RouterOttawa
    RouterOttawa
    12/4/2012 | 11:42:35 PM
    re: Headcount: Nice Job
    When these carriers finally decide to upgrade their equipment in say 2011 ( I don't believe 2005 will be the year either) who will be left in America that makes the equipment?

    One world, er, word... Cisco.

    you will be assimilated.
    dljvjbsl
    dljvjbsl
    12/4/2012 | 11:42:30 PM
    re: Headcount: Nice Job
    http://www.breconridge.com/Pre...

    BreconRidge is buying part of Nortel's high speed module business and entering into a three year supply agreement with Nortel as well.

    BreconRidge will acquire about 100 Nortel employees in the deal. BreconRidge which was created a specilized manufacturing compnay will also acquire the design capability including personnel from Nortel for these modules. This appears to be a departure from BreconRidge's business model.

    BreconRidge will take over the Palladium Drve building that Nortel built in Kanata for $400 million dollars. Major portions of this building have sat empty sine it was built. Breconridge will consolidate all of tis operations in this facility.
    jeb_knucklehead
    jeb_knucklehead
    12/4/2012 | 11:42:30 PM
    re: Headcount: Nice Job
    When these carriers finally decide to upgrade their equipment in say 2011 ( I don't believe 2005 will be the year either) who will be left in America that makes the equipment?

    >>>>>One world, er, word... Cisco.

    >>>>>you will be assimilated.

    BAH, what does Cisco know about optics? Virtually nothing. Cisco are by far the weakest major systems vendor in optical. Cisco lacks the talent and experience necessary to pick up the slack. Also have you ever seen Cisco's prices? I'd love to see them get away with that robbery on a components or subsystems level. The margins that they enjoy at the systems level simply do not exist for components and subsystems. Sorry pal but you couldn't be more wrong.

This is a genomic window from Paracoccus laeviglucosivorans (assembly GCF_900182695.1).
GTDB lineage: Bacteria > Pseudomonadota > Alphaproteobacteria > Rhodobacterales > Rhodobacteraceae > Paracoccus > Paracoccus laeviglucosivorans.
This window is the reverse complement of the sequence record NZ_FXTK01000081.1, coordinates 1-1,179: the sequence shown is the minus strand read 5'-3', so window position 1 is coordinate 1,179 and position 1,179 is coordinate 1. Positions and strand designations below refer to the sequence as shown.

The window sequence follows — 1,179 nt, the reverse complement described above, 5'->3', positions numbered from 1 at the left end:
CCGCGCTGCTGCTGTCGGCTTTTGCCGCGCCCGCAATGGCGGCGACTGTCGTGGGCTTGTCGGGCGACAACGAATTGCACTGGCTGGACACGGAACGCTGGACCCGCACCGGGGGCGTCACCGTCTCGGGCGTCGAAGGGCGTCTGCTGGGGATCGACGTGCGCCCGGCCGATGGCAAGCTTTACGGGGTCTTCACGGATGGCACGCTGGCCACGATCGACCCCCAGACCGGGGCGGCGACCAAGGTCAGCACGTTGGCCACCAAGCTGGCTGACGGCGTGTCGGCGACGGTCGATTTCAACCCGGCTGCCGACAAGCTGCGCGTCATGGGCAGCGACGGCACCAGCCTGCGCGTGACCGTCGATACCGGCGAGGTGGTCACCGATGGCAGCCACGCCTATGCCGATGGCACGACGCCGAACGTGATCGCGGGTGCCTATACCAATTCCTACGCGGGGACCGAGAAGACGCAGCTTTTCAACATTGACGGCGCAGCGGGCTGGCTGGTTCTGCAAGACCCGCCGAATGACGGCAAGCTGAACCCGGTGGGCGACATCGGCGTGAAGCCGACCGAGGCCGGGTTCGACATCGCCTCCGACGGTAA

dodo
    dodo
    12/4/2012 | 11:42:29 PM
    re: Headcount: Nice Job
    The CFO, oops CEO is getting ready for Q'3 results.

    54 Million profitability in Q'1 based on discontinued business- hey the execs needed that bonus
    14 Million loss in Q'2
    YTD still profitable

    And only the shadow knows what the future reserves for the next 2 quarters.

    Wait and watch how the market evolves.
    single mode figure
    single mode figure
    12/4/2012 | 11:42:26 PM
    re: Headcount: Nice Job
    In order to survive startups will begin same startup marriages that occupy the same space. What will their children be like? If they can survive until carriers start a new buildout or another trend takes root. Terabeam is off-shoring much of their work and free space optics can occupy a needed space, who will they marry?
    dljvjbsl
    dljvjbsl
    12/4/2012 | 11:42:20 PM
    re: Headcount: Nice Job
    There are rumors circulating now that SS8 has laid everyone off in their Ottawa location except for two sales people. If this is true then the forest of empty office buildings on March Road just had a new addition.
    mrcasual
    mrcasual
    12/4/2012 | 11:42:20 PM
    re: Headcount: Nice Job
    It's not a rumour. It was in the paper today and officially confirmed.
    echo2
    echo2
    12/4/2012 | 11:42:12 PM
    re: Headcount: Nice Job
    In order to survive startups will begin same startup marriages that occupy the same space. What will their children be like? If they can survive until carriers start a new buildout or another trend takes root. Terabeam is off-shoring much of their work and free space optics can occupy a needed space, who will they marry?

    -----------

    I can’t say this will not happen, but I do not understand how it would help. As a buyer, will I be more confident in buying from them because they teamed up so they can layoff a few redundant employees and extend their lifespan a few quarters? Even when the carriers begin their next build out, they will need to be very careful with their money. They don’t replace all their gear every two years so they need their vendors to be around long term.